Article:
686 AND OUT

City's 5-2 hammering at the hands of City on Sunday represented the first time in 686 games as a manager that Guardiola has seen one of his teams concede five goals. Among Premier League title-winning bosses still active in the top flight, Guardiola lasted the longest by some distance. Carlo Ancelotti first saw one of his teams ship five in his 106th game as a coach (Parma's 5-2 loss to Sampdoria in January 1998), while it happened to Jurgen Klopp in his 209th match (Mainz's 6-1 defeat to Werder Bremen in October 2006). The first time it happened to Mourinho was in his 471st game, when Guardiola's Barcelona claimed a 5-0 victory over Real Madrid in November 2010.

INGS-DEPENDENT

Danny Ings was one goal away from sharing the Golden Boot with Jamie Vardy last season and he's continued his prolific form in 2020-21, scoring three times in as many top-flight appearances. Since the start of last season Ings has scored 25 of Southampton's 54 Premier League goals, which equates to 46 per cent. No other team has been as dependent on a single goalscorer, though Pierre-Emerick Aubameyang (23 of 61 - 38 per cent) and Jamie Vardy (28 of 79 - 35 per cent) are in close contention.

Pep Guardiola and defenders. It's been an expensive exercise for Manchester City.

Still trying to fill the glaring void left by long-serving captain Vincent Kompany in 2019, and reeling after a stunning 5-2 Premier League drubbing at the hands of Leicester City, Manchester City have turned to Ruben Dias.

Benfica and Portugal centre-back Dias will cost City an initial £62million (€68m), plus £2.1m (€3.6m) in add-ons should the 23-year-old trigger various performance-related clauses.

Sunday's announcement, with Nicolas Otamendi set to move in the opposite direction, takes Guardiola's spending as City manager on defenders to in excess of £410m (€451m) since 2016.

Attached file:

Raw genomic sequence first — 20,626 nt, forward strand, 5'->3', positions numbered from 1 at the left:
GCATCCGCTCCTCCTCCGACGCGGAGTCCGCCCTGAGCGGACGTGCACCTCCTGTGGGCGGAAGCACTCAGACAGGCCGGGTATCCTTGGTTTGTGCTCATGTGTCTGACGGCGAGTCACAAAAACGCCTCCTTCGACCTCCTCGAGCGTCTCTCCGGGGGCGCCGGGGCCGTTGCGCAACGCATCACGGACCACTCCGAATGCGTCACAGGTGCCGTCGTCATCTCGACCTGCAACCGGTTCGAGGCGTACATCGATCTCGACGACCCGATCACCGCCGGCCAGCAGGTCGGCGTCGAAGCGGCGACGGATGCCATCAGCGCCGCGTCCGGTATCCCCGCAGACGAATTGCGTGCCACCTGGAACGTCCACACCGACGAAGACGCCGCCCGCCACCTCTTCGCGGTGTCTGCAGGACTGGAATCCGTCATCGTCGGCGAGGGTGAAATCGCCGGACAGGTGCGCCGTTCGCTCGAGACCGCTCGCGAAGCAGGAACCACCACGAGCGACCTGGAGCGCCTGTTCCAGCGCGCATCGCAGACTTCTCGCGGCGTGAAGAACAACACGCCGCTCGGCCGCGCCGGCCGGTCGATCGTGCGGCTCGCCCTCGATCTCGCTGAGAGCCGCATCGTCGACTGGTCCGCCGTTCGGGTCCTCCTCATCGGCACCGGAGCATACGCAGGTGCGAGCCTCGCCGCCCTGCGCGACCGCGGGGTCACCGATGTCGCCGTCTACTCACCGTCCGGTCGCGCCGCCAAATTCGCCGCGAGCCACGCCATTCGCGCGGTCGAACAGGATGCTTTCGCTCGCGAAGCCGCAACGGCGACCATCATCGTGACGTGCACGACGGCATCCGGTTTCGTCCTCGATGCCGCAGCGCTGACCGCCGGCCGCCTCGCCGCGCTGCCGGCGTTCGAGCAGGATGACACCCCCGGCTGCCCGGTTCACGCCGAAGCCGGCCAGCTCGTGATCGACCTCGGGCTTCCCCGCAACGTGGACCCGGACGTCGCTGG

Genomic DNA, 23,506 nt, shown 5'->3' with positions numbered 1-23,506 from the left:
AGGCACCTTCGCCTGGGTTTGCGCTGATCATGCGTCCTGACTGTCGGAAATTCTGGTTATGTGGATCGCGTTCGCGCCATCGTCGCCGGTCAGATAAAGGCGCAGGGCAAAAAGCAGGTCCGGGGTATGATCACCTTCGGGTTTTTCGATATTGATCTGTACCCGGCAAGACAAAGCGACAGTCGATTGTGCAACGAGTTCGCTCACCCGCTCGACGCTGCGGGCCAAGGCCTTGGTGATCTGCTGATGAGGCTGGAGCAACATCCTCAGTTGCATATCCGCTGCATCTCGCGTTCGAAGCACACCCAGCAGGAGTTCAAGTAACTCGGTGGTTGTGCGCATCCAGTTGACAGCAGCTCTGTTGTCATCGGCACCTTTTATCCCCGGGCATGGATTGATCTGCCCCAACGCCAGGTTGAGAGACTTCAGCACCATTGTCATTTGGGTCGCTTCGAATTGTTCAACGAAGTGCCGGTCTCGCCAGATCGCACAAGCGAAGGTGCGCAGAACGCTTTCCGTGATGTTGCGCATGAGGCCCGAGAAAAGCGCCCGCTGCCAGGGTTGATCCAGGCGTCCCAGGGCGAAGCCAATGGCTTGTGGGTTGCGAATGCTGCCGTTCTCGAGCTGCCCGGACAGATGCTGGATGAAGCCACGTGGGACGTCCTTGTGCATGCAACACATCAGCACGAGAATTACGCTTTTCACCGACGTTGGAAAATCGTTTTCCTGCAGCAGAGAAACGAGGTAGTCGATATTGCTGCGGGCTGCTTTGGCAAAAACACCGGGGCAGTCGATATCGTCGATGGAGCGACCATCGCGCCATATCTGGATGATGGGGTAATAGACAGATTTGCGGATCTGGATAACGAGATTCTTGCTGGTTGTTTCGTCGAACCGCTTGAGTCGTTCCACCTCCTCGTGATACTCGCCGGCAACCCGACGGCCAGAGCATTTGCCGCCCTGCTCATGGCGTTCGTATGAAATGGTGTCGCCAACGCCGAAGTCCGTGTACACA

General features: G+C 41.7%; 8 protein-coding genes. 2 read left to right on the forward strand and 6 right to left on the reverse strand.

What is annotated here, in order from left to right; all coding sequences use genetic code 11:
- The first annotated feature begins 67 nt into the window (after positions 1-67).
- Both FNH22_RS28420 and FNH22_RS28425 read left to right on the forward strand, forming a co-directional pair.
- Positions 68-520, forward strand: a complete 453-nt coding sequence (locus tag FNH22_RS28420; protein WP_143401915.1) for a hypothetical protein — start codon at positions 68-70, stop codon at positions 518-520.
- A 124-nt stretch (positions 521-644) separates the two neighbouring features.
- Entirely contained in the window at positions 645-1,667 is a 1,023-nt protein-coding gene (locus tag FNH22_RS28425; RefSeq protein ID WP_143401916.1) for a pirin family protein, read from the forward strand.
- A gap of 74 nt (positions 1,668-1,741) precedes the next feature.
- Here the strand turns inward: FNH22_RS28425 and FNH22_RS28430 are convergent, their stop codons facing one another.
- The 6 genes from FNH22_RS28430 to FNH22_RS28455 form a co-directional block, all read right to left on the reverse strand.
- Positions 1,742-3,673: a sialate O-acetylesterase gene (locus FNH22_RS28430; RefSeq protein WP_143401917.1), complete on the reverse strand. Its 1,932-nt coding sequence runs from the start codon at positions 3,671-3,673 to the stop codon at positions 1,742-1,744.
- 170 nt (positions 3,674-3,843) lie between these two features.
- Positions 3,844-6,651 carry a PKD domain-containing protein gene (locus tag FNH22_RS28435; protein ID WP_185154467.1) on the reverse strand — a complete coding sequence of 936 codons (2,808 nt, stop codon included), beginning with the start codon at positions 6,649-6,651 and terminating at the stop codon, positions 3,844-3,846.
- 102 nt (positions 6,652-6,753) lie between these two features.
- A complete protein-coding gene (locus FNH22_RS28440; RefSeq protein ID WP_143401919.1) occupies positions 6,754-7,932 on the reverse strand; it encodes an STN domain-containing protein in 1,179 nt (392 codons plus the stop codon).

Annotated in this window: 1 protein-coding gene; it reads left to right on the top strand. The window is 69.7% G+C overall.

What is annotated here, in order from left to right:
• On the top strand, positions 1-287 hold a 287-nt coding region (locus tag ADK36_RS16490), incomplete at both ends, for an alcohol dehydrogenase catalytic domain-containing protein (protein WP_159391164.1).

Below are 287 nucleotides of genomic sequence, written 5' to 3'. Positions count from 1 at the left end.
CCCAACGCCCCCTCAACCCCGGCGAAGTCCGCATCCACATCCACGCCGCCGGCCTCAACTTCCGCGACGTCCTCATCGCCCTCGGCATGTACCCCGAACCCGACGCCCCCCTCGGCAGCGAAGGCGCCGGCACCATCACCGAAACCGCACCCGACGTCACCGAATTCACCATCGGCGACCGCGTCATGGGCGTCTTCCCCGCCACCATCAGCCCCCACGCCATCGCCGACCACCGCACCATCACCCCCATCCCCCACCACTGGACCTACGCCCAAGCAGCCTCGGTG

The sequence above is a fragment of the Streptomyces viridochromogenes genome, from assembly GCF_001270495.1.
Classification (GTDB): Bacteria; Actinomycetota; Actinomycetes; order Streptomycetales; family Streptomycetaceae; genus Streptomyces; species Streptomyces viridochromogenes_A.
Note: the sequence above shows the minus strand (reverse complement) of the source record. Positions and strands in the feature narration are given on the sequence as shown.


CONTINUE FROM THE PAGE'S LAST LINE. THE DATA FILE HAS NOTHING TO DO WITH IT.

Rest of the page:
While City have won two Premier League titles under Guardiola, the team's defence remains an Achilles heel, especially in pursuit of European glory.

As City welcome Dias to Manchester, we look at Guardiola's previous defender signings while in the Citizens dugout.

 

Ruben Dias €68m (£62m)

He is Guardiola's latest big-money defensive signing. Previously linked to the likes of Manchester United and Tottenham, Dias arrives having emerged from Benfica's academy ahead of the 2017-18 season. He helped Benfica to Primeira Liga glory in 2018-19.

Joao Cancelo €65m (£59m)

The full-back position is a complex area for Guardiola, whose formation often centres on inverted full-backs and overloads. City splashed the cash on Cancelo last year but question marks remain over the 26-year-old Portugal international.

Aymeric Laporte €65m (£59m)

Of all of Guardiola's recruits in central defence, Laporte is the only one to truly convince. However, Laporte's fitness has proven a problem since being prised away from Athletic Bilbao two years ago.

Benjamin Mendy €57.5m (£52m)

A key member in Monaco's memorable run to the 2016-17 Champions League semi-finals and triumphant Ligue 1 campaign, Mendy arrived amid much fanfare in 2017. Mendy's off-field activities and his knee issues have prevented City from seeing the best of the France international left-back week in, week out.

John Stones €55.6m (£50m)

Identified as the ideal ball-playing centre-back to fit into Guardiola's system, it has not gone according to plan for Stones, who left Everton in 2016. After a promising start to life, the former Barcelona and Bayern Munich boss appears to have lost faith in the often-injured Englishman.

Kyle Walker €52.7m (£48m)

Walker has served well under Guardiola, having joined as one of the best players in the league in 2017. Aside from a couple of dips in form and questionable off-field choices, the ex-Tottenham full-back remains important to what Pep is trying to achieve in Manchester.

Nathan Ake €45.3m (£41m)